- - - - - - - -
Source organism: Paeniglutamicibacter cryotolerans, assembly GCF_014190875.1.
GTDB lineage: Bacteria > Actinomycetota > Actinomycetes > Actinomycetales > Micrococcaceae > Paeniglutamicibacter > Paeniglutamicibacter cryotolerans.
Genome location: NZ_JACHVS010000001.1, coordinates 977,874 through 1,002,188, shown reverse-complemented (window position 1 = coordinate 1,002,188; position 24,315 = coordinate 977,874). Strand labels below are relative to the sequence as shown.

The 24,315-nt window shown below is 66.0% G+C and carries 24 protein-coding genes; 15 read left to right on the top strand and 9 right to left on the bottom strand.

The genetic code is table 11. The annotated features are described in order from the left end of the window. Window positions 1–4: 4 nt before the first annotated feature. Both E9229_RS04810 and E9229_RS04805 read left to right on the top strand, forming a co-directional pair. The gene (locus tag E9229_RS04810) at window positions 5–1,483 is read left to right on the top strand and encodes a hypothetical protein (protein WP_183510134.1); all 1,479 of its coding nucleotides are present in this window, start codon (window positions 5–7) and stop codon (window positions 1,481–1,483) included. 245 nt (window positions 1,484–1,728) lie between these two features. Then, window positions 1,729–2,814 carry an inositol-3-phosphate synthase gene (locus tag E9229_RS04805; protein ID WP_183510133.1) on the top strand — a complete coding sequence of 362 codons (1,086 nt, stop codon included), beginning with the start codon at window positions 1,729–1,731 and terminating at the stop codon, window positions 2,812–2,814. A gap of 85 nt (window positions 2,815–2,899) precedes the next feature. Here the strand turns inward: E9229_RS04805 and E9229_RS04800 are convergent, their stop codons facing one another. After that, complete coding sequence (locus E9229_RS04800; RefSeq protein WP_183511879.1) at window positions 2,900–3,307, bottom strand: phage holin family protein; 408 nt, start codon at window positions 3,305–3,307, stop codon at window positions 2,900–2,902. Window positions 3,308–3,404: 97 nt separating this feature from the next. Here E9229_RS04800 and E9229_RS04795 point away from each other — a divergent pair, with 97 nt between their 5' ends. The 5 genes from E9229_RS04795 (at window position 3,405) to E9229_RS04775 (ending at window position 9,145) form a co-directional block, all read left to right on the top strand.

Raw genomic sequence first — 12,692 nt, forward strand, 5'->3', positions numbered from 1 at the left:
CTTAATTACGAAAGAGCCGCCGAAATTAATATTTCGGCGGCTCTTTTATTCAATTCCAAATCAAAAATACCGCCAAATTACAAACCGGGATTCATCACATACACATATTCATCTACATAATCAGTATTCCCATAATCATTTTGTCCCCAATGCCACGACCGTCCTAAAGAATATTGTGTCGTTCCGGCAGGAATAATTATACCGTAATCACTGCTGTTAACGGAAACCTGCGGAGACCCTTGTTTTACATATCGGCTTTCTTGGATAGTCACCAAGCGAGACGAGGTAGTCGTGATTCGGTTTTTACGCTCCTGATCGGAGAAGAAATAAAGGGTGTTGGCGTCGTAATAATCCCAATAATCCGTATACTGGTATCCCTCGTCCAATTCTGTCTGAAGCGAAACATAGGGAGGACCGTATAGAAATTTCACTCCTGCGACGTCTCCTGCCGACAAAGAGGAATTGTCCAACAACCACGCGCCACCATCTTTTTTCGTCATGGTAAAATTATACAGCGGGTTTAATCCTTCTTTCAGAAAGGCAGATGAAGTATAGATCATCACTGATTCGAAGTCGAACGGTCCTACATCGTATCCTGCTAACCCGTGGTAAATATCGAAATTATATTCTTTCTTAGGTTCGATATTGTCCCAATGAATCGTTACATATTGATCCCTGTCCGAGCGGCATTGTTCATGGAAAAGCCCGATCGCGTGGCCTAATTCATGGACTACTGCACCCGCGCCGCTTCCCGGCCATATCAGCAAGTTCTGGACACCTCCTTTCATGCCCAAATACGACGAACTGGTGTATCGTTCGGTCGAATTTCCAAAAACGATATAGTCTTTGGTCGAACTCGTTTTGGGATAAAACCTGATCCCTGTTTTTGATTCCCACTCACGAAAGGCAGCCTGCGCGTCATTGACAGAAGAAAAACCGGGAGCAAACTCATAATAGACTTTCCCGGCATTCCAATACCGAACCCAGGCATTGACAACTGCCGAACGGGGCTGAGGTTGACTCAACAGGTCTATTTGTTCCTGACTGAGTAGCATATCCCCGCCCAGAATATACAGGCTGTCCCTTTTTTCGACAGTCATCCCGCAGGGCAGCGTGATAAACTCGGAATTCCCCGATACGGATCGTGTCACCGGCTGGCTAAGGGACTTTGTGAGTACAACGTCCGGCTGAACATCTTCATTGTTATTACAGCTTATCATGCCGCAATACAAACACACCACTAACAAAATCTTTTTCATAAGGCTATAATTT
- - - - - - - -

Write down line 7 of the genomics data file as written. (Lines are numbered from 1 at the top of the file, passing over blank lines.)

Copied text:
CTTAATTACGAAAGAGCCGCCGAAATTAATATTTCGGCGGCTCTTTTATTCAATTCCAAATCAAAAATACCGCCAAATTACAAACCGGGATTCATCACATACACATATTCATCTACATAATCAGTATTCCCATAATCATTTTGTCCCCAATGCCACGACCGTCCTAAAGAATATTGTGTCGTTCCGGCAGGAATAATTATACCGTAATCACTGCTGTTAACGGAAACCTGCGGAGACCCTTGTTTTACATATCGGCTTTCTTGGATAGTCACCAAGCGAGACGAGGTAGTCGTGATTCGGTTTTTACGCTCCTGATCGGAGAAGAAATAAAGGGTGTTGGCGTCGTAATAATCCCAATAATCCGTATACTGGTATCCCTCGTCCAATTCTGTCTGAAGCGAAACATAGGGAGGACCGTATAGAAATTTCACTCCTGCGACGTCTCCTGCCGACAAAGAGGAATTGTCCAACAACCACGCGCCACCATCTTTTTTCGTCATGGTAAAATTATACAGCGGGTTTAATCCTTCTTTCAGAAAGGCAGATGAAGTATAGATCATCACTGATTCGAAGTCGAACGGTCCTACATCGTATCCTGCTAACCCGTGGTAAATATCGAAATTATATTCTTTCTTAGGTTCGATATTGTCCCAATGAATCGTTACATATTGATCCCTGTCCGAGCGGCATTGTTCATGGAAAAGCCCGATCGCGTGGCCTAATTCATGGACTACTGCACCCGCGCCGCTTCCCGGCCATATCAGCAAGTTCTGGACACCTCCTTTCATGCCCAAATACGACGAACTGGTGTATCGTTCGGTCGAATTTCCAAAAACGATATAGTCTTTGGTCGAACTCGTTTTGGGATAAAACCTGATCCCTGTTTTTGATTCCCACTCACGAAAGGCAGCCTGCGCGTCATTGACAGAAGAAAAACCGGGAGCAAACTCATAATAGACTTTCCCGGCATTCCAATACCGAACCCAGGCATTGACAACTGCCGAACGGGGCTGAGGTTGACTCAACAGGTCTATTTGTTCCTGACTGAGTAGCATATCCCCGCCCAGAATATACAGGCTGTCCCTTTTTTCGACAGTCATCCCGCAGGGCAGCGTGATAAACTCGGAATTCCCCGATACGGATCGTGTCACCGGCTGGCTAAGGGACTTTGTGAGTACAACGTCCGGCTGAACATCTTCATTGTTATTACAGCTTATCATGCCGCAATACAAACACACCACTAACAAAATCTTTTTCATAAGGCTATAATTT